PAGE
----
More affordable housing on the way in Alhambra

Expanding affordable housing options dominates recent city council meetings

A photo of council members sitting around a long U-shaped table.

Screenshot of Alhambra city council meeting in October.

Vanessa Wyatt, Community News Editor

Alhambra is taking action to offer residents more affordable housing.

Last month, it approved an agreement with nonprofit housing developers American Family Housing and National Community Renaissance to build a 50-unit affordable housing project at 2nd and Main streets.

All but one unit will be for low- and very-low income housing. The city plans to subsidize about $5.8 million out of the $27.8 million needed for the project, according to the agenda report. “The City’s contribution will be made in the form of a land sale and a construction loan,” according to the report.

The city council also approved issuing a request for proposals for a second affordable housing project.

That project, on Chapel Avenue, was discussed in detail during a city council meeting in October, when officials approved removing a restriction on the Chapel Avenue land, which is currently being used as a parking lot. That paved the way for allowing affordable housing to be developed.

At the Oct. 12 meeting, council members unanimously approved a change to a 1999 agreement between the city of Alhambra, the now-dissolved Alhambra Redevelopment Agency and Hillcrest Development Partners, LLC.

“[I’m] happy to see this is on the agenda,” council member Ross J. Maza said at the October meeting. “I know that we talked about this as a possibility of being a project in lieu of 2nd and Main. Now, it is going to be in addition to 2nd and Main. There’s a lot of possibilities here.” 

Vice Mayor Katherine Lee agreed it was a great move.

“I’m glad that we were able to locate a second site for affordable housing units which we desperately need in the city,” Lee said.

The 2021-2029 Housing Element Update of the Alhambra General plan was also discussed during the meeting. 

Chris Blackney, a director from Econorthwest, a consulting firm that deals with housing, led the presentation. Based on Econorthwest’s projections, Alhambra would need to add an additional 6,808 units over the next eight years — a significant increase from the goal of 1,492 units in the previous cycle.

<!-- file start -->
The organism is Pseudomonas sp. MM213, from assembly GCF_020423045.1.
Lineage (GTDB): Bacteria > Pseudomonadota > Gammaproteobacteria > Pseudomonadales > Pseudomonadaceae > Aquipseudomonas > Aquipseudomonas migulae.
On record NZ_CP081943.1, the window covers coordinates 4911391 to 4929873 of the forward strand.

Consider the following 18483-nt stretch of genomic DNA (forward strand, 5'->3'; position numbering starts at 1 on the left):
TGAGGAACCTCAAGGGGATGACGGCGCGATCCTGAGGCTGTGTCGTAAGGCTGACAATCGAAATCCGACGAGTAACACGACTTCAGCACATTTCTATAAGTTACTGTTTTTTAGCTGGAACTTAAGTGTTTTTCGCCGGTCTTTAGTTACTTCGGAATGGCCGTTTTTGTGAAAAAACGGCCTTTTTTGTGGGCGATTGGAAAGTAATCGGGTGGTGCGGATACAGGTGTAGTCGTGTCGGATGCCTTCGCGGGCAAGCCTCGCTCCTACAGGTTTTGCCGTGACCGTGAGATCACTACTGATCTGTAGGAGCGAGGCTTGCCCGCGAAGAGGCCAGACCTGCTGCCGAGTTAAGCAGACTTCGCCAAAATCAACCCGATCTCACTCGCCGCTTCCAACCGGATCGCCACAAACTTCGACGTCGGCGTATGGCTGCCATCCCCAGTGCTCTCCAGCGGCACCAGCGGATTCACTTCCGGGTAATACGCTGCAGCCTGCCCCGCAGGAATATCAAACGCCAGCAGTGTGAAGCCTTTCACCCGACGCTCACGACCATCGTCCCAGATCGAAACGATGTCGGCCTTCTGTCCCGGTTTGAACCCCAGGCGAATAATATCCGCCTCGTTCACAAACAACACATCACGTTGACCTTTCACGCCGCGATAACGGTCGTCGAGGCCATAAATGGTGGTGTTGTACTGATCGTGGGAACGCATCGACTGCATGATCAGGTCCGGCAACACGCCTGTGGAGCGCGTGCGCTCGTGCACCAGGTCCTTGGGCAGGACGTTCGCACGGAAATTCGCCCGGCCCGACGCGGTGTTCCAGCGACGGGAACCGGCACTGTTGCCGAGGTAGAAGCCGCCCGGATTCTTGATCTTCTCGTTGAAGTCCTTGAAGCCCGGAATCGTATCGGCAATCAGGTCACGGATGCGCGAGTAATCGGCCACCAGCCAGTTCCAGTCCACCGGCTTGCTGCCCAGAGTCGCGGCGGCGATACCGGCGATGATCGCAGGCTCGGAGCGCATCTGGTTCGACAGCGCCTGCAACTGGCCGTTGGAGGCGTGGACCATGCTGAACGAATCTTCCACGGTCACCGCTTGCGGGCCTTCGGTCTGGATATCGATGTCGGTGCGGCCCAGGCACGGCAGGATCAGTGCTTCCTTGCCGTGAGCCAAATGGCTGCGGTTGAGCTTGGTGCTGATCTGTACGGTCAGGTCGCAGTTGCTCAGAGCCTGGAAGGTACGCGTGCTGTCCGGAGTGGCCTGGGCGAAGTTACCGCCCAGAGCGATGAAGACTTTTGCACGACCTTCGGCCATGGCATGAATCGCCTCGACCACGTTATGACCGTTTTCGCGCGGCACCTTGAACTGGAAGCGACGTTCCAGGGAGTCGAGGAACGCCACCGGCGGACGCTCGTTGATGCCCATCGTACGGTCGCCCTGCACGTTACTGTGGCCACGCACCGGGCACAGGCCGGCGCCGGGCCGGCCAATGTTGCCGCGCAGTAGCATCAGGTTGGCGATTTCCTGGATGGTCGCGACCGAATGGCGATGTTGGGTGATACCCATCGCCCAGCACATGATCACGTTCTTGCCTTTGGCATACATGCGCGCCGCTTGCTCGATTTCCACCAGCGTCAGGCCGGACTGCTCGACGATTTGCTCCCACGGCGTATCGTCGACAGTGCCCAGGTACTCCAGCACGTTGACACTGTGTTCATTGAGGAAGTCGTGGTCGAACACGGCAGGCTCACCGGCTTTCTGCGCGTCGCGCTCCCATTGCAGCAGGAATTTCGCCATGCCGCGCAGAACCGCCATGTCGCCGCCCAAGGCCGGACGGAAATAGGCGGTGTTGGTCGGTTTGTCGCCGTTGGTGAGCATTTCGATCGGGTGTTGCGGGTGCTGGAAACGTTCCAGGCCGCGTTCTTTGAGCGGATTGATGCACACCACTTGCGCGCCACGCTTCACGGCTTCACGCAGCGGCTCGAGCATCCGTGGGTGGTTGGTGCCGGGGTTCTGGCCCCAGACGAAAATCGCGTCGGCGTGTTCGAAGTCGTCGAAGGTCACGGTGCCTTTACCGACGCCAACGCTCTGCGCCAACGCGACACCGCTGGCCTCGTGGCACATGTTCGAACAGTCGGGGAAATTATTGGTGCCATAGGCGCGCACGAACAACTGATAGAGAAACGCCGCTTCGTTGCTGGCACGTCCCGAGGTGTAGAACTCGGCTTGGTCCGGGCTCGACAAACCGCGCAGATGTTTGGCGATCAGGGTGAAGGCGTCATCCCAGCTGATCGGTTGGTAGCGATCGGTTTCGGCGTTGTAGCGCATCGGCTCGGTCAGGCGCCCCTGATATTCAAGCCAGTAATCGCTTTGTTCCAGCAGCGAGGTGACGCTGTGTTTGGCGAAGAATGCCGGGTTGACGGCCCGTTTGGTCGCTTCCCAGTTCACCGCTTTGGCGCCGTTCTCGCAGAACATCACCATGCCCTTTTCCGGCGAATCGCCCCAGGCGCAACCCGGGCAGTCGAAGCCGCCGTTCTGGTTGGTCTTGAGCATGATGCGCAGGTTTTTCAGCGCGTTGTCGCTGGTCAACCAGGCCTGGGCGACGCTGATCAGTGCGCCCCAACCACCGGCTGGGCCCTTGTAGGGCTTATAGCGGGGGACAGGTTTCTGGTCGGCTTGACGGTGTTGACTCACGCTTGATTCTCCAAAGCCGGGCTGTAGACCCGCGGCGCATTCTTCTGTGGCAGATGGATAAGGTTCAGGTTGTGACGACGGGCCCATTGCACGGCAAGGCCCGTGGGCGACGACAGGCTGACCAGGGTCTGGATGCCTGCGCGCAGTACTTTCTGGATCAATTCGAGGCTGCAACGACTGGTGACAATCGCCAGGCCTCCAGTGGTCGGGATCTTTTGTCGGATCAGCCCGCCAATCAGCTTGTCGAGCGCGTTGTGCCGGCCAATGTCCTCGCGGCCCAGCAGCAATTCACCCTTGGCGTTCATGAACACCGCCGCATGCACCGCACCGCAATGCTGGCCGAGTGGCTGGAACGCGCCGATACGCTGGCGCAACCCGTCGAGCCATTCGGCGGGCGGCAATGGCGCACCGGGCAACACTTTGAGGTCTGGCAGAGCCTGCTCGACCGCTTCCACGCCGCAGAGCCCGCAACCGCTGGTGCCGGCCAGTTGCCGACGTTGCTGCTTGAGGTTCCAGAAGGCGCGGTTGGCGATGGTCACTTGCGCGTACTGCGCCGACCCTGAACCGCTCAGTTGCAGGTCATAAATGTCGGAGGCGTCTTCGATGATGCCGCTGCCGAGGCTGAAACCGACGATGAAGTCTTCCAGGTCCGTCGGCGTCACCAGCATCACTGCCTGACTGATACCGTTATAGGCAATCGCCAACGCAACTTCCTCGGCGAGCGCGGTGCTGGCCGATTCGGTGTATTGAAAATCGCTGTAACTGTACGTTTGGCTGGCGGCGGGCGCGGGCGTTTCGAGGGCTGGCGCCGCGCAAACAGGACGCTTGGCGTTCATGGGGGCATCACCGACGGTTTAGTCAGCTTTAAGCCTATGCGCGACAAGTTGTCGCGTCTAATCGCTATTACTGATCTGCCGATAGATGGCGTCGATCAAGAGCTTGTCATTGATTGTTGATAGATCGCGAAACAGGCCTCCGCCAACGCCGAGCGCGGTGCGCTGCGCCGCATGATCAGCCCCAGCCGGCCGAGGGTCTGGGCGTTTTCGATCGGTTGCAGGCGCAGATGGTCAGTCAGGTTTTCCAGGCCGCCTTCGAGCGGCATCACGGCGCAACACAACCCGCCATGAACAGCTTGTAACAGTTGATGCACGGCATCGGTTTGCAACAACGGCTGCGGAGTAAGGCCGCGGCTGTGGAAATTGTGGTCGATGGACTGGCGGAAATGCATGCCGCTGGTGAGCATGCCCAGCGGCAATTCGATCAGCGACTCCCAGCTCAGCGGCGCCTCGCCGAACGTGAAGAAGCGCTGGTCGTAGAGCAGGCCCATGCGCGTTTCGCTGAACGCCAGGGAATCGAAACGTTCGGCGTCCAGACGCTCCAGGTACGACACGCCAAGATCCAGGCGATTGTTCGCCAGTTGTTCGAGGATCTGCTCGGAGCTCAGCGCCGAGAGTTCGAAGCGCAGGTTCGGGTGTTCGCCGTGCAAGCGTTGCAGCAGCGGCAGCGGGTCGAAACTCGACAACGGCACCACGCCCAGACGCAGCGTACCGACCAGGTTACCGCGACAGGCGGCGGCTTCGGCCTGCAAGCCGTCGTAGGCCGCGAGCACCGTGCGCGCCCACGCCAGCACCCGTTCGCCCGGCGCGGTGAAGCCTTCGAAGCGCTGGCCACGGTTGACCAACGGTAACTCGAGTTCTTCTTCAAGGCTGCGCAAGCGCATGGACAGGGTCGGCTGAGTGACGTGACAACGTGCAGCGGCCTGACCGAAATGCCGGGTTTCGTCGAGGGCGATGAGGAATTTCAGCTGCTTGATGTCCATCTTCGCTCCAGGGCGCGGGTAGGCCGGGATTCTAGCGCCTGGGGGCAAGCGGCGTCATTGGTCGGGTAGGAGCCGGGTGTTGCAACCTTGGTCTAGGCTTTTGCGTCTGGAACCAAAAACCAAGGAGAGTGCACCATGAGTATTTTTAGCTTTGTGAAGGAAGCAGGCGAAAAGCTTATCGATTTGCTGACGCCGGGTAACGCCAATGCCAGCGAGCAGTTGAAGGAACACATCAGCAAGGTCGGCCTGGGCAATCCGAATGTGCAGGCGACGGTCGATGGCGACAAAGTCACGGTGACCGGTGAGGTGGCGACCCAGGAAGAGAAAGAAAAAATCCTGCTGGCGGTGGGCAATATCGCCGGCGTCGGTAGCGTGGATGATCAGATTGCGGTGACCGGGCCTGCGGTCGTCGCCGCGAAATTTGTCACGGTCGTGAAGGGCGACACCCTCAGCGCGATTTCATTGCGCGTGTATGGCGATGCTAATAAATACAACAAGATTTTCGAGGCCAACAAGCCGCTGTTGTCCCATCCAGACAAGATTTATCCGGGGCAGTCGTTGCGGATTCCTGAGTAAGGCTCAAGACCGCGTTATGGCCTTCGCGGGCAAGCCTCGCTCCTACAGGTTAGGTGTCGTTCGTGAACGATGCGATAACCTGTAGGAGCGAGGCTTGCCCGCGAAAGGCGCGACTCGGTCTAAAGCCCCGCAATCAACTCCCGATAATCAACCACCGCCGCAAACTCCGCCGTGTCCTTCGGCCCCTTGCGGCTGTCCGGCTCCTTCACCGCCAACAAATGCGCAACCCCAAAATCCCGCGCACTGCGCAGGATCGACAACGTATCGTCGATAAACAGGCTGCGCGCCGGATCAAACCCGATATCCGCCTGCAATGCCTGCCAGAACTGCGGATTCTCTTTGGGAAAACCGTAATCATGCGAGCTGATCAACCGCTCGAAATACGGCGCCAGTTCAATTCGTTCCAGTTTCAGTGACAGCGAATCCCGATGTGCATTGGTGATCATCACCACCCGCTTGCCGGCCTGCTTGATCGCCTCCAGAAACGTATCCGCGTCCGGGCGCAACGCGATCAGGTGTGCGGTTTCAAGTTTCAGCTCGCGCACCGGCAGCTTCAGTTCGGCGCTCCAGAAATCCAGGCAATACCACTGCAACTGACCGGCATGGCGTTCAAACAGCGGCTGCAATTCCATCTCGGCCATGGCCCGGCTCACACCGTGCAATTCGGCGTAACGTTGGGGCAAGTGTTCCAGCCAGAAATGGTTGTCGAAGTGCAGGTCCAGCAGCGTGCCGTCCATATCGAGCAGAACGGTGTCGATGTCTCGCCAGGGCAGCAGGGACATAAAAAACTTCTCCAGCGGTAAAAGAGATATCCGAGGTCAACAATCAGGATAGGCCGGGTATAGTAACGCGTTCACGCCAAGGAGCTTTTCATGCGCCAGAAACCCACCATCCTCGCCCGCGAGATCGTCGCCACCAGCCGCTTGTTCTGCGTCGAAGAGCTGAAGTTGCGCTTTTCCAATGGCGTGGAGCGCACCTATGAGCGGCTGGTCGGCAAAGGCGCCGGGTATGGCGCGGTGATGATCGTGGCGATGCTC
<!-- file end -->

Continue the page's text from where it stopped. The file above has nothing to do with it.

After the presentation, Lee had a question regarding the allocation of housing types.

“About 60% of our residents in Alhambra are renters. That clearly means that most of them cannot afford to purchase a home in Alhambra because of the cost. So, I’m a little surprised that the allocation of above-moderate income housing is at 43%…It seems to me that it should lean the other way. The higher percentage should be allocated to low income, or at least moderate income percentage. What is the allocation based on?” she asked. It “doesn’t look like it’s based on the median income of Alhambra.” 

Blackney said that it’s “based in part on the existing allocation of households within the community, and I can get some documentation for the council on the exact methodology, but on the top of my head, I don’t have the information to go through that whole process right now.” 

The city’s moves the past year or so reflects a major change compared to years past. The vast majority — 326, or 90 percent — of 360 total permits approved for new units in Alhambra from 2013 to 2018 were for “above moderate” income levels, according to city of Alhambra records obtained by the University Times early this year

Community News reporters are enrolled in JOUR 3910 – University Times. They produce stories about under-covered neighborhoods and small cities on the Eastside and South Los Angeles. Please email feedback, corrections and story tips to [email protected]